Nyerere Day – Tanzania

October 14.

Julius Nyerere was born in 1922 just east of Lake Victoria in what was then Tanganyika. He herded sheep and “led a typical tribal life” in the village where his father was chief of a small tribe.

He began school at age 12 and studied to be a teacher at Makerere University in Uganda. After teaching for three years he received a scholarship to the University of Edinburgh.

He taught English, Swahili, and history in Dar es Salaam, and was elected head of the Tanganyika African Association, which he had helped to form as an undergraduate at Makerere.

Under his leadership TAA transformed into the Tanganyika African National Union (TANU) a political force dedicated to Tanganyikan independence. As his reputation grew colonial leaders pressured him to choose between teaching and politics. Though he chose politics, his supporters would call him Mwalimu, or “teacher,” for the rest of his life.

Nyerere traveled to New York to speak to the United Nations on Tanganyikan independence on behalf of the TANU, which became the most powerful political coalition in the country. In the late 1950s, Tanganyika won independence and Nyerere was elected its first president.

As President, Nyerere helped unite Zanzibar and Tanganyika, forming Tanzania. He was controversial in the West for increasingly distancing himself and the country from European governments and leaning more toward Communist China. For instance, his transformed the age-old African concept of Ujamaa (Familyhood) into an economic policy, melding socialism with traditional tribal government.

“Nyerere reasoned that political independence would have to be followed by quick material development, which, in turn, rested heavily on Western aid. What Nyerere did not wish to import from the West was the individualistic, self-seeking, acquisitive character of its capitalism…”

An African Voice – Robert William July

A few years before his death he gave an interview to Charlayne Hunter-Gault:

CHG: You mentioned the one-party rule in your country where you were president for four terms during which time you promoted the principle of “Ujamaa,” socialism, and you have acknowledged that it was a miserable failure…

NYERERE: Where did you get the idea that I thought “Ujamaa” was a miserable failure?

CHG: Well, I read that you said socialism was a failure…

NYERERE: A bunch of countries were in economic shambles at the end of the 70s. They are not socialists…You have to take in the values of socialism which we were trying to build in Tanzania in any society.

CHG: And those values are what?

NYERERE: And those values are values of justice, a respect for human beings, a development which is people-centered, development where you care about people. You can say ‘leave the development of a country to something called the market,’ which has no heart at all since capitalism is completely ruthless. Who is going to help the poor? And the majority of the people in our countries are poor. Who is going to stand for them? Not the market. So I’m not regretting that I tried to build a country based on those principles…Whether you call them socialism or not…what gave capitalism a human face was the kind of values I was trying to sell in my country.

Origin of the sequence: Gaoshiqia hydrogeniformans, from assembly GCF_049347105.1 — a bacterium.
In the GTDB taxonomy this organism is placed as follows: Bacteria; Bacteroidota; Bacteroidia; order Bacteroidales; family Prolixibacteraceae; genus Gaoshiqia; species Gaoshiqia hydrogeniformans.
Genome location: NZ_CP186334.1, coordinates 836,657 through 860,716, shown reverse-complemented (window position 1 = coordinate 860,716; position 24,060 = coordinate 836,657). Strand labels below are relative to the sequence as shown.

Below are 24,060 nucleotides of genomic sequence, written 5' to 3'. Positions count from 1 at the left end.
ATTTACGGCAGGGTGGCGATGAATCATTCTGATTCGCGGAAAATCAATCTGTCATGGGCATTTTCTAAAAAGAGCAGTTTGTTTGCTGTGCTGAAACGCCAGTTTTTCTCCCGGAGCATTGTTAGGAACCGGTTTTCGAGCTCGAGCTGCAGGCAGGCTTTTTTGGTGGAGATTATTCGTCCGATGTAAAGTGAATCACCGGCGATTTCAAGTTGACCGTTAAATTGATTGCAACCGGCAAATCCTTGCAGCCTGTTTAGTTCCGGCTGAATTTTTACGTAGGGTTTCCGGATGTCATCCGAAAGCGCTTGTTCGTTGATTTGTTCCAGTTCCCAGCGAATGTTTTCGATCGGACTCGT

In a time when so many of his contemporaries clung to power until losing it by coup, Nyerere chose to step down in 1985.

He died of leukemia on October 14, 1999. Today, on the anniversary of his death, the people of Tanzania remember Nyerere, his extraordinary leadership, and the principles on which Tanzania was founded.

7 Replies to “Nyerere Day – Tanzania”

  1. Excellent blog here! Additionally your web site rather a lot up very fast! What host are you the usage of? Can I get your affiliate link to your host? I wish my site loaded up as quickly as yours lol

  2. ni vizuri tukamkumbuka mwalimu Nyerere kwani ndio muhasisi wetu ni mkombozi wetu wa kisiasa amepigania Uhuru wa watanganyika. MUNGU AMREHEMU AMIN.

  3. To me the Mwalimu Nyerere was a prophet who rescue the poorest Tanzanians, for that time it was absolutely difficult to afford education expenses,the few educated Tanzanians are the results of ujamaa based community where education,health,and other social services are free.Employment opportunities were free for all but now isn’t, you have to apply corruption,friend ship,and technical know you marnourvers.we still need ujamaa in or country to dissolve these in differences arising in our community, soon our unity, peace and integrity will fall apart. Rest in peace Mwalimu.

  4. Historically Tanzania entered in the era of ” ufisadi” from 90,s where the Zanzibar declaration found,many Tanzanian by that time were un educated,not able to asses mass media.Politicians and business men took advantage to hook our wealth and uprooting our natural resources, which is going on now, Tanzanians we have to measures, these people are bankrupt our country.Future generations will be in miserable life especially of poor people.

  5. we remember him dearly for his principled lifestyle and dedication tpo his people and his country.it will take years if not centuries to get such a leader.

  6. although i was younger,i could not understand many things by that time but i read his history in school and what i can comment about him is that he was God chosen man for our country, he was a leader,a father somebody you can take his word and go far, we miss you daddy.

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